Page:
1) So now we're complaining that the EU isn't authoritarian or policing enough?  As soon as the law came into affect Ireland and Apple should have changed their arrangements.  Ignorance is no excuse, and I doubt ignorance had anything to do with it; it was a dodgy deal from the start.
    As opposed to being effective instead of being lackadaisical and then thinking it's fair to retroactively back charge corporations for the EU's shortcomings? Yes! If anyone is at fault, it's Ireland, but based on the evidence I don't think it's fair to charge them for the EU's shortcomings. Going forward, remove ways companies can legally avoid paying taxes—this goes for all governing entities.
    This is the key point that the tax protagonists miss. Change the laws, change it so that it applies equally and fairly to every corporation doing business in the EU and every country in the EU, and change it going forward. Few people would have complaints (although I think it would adversely impact investment and employment in the EU, but that's the type of tradeoff that all governments make).

    Instead what do they do? They finger one company, in one country (yes, yes, there were a couple of others, but those were ridiculously minor by comparison), and apply it retroactively. Additionally, the money essentially come out of tax payments that the US Treasury would have received, if/when repatriated. Apple's long-term liability on this is exactly zero. They will -- some day in the future -- owe it to either the EU or the US. They could care less.

    The EU's move here is completely dunderheaded, risks a trade war, risks alienating member states (when that's the last thing they need immediately post-Brexit), and is not much more than an ill-advised, immoral money-grab. Why? Because they are tone-deaf, and they think they can do it.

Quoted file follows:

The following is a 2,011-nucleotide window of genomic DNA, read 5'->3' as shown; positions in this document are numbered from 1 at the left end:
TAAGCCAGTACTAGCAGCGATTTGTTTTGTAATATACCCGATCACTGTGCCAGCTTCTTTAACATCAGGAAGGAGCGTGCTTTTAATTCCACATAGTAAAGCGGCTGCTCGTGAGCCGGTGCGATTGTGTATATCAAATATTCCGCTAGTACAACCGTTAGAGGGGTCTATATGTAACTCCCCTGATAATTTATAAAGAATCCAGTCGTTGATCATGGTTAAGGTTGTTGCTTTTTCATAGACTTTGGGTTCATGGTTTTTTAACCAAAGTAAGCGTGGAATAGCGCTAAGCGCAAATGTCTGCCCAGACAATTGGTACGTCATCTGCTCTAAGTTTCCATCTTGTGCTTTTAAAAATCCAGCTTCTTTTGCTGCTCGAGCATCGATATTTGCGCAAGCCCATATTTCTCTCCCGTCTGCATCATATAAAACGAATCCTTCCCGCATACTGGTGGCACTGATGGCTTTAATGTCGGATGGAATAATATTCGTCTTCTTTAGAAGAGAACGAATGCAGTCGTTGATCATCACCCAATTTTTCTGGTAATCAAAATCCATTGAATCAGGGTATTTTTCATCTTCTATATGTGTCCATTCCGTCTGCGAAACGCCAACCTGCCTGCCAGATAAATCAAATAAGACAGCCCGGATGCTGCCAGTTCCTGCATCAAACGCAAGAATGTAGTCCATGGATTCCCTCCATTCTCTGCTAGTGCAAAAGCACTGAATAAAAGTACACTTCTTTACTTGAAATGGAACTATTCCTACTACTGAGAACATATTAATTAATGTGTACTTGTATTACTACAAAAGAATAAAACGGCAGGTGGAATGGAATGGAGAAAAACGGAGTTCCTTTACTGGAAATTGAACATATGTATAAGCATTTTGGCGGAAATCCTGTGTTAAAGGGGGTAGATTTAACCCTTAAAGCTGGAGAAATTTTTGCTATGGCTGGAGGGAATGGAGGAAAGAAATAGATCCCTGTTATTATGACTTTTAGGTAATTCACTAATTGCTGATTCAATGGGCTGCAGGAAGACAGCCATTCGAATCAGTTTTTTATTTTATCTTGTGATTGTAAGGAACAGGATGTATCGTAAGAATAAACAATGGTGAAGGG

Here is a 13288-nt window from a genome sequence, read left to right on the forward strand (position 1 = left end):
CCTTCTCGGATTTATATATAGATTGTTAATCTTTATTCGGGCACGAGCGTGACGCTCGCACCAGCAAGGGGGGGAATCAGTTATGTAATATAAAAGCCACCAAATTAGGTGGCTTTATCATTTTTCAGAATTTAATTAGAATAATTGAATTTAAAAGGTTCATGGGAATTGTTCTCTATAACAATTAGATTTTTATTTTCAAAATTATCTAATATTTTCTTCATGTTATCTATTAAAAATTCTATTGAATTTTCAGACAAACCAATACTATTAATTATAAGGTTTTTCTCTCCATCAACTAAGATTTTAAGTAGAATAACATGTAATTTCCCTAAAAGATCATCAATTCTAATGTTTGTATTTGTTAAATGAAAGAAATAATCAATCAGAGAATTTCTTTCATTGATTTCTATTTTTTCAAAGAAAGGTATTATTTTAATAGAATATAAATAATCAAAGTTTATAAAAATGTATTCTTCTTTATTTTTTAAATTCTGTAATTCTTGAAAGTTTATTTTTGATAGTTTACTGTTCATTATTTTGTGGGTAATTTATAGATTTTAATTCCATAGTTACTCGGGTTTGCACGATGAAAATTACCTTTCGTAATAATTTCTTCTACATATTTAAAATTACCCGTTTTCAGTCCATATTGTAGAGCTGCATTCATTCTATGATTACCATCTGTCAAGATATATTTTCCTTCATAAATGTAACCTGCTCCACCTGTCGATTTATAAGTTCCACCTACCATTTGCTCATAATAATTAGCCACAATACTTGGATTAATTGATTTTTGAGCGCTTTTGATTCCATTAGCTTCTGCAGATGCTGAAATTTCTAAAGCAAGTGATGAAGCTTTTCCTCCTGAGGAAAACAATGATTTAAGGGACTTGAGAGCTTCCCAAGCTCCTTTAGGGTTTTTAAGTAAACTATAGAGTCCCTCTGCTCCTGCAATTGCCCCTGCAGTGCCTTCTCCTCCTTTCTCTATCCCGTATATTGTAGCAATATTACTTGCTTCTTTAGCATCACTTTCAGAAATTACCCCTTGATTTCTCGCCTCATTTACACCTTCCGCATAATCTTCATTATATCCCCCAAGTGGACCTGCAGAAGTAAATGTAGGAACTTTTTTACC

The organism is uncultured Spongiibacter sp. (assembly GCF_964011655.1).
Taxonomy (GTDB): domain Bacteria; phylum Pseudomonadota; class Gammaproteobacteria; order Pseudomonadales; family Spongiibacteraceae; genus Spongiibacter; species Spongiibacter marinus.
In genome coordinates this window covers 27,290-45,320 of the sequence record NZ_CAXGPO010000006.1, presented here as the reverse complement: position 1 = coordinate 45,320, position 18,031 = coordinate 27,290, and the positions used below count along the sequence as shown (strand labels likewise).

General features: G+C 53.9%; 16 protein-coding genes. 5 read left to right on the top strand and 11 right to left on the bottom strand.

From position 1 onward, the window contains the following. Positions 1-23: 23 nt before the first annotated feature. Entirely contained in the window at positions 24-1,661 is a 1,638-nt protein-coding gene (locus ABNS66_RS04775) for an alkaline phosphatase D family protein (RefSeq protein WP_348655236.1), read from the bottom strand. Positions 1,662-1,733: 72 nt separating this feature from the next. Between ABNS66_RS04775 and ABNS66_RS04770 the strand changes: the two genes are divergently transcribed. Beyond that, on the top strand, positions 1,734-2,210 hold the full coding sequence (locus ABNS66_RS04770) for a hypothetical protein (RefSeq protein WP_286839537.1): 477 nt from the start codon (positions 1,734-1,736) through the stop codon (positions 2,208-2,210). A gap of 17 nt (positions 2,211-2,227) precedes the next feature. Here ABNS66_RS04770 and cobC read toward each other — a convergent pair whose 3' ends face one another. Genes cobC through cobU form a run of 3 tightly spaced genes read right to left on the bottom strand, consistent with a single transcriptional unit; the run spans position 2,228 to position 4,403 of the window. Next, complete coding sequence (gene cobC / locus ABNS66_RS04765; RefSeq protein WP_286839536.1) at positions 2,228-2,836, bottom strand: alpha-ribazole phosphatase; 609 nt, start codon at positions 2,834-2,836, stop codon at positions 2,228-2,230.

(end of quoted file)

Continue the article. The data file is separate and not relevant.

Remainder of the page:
Incidentally, it also reeks of cowardice. Why wouldn't they apply it equally and fairly for every corporation doing business in the EU and every country in the EU? Because it would be laughed off, thrown out on its butt, and be DOA.
    Soli
  • Reply 48 of 63
    crowleycrowley Posts: 6,018member
    Soli said:
    crowley said:
    Soli said:
    1)So you're saying the EU doesn't do its job and yet can back-charge companies for abiding by the laws and agreements it set up before the EU was even formed?

    2) Note, the double Irish arrangement didn't come to light in 2014 because of Lux Leaks. This is a well known tax loophole for corporations. If you clam that the EU only got wind of this in 2014 then the EU is much, much worse than I assumed.
    1) So now we're complaining that the EU isn't authoritarian or policing enough?  As soon as the law came into affect Ireland and Apple should have changed their arrangements.  Ignorance is no excuse, and I doubt ignorance had anything to do with it; it was a dodgy deal from the start.
    As opposed to being effective instead of being lackadaisical and then thinking it's fair to retroactively back charge corporations for the EU's shortcomings? Yes! If anyone is at fault, it's Ireland, but based on the evidence I don't think it's fair to charge them for the EU's shortcomings. Going forward, remove ways companies can legally avoid paying taxes—this goes for all governing entities.
    So if it's ok to break the rules if you're not likely to get caught for 10 years?  Give me a break.  The law was in place, and any company that thinks they can rationalise away paying next to 0% in corporate tax deserves everything coming to them.  Call it karma.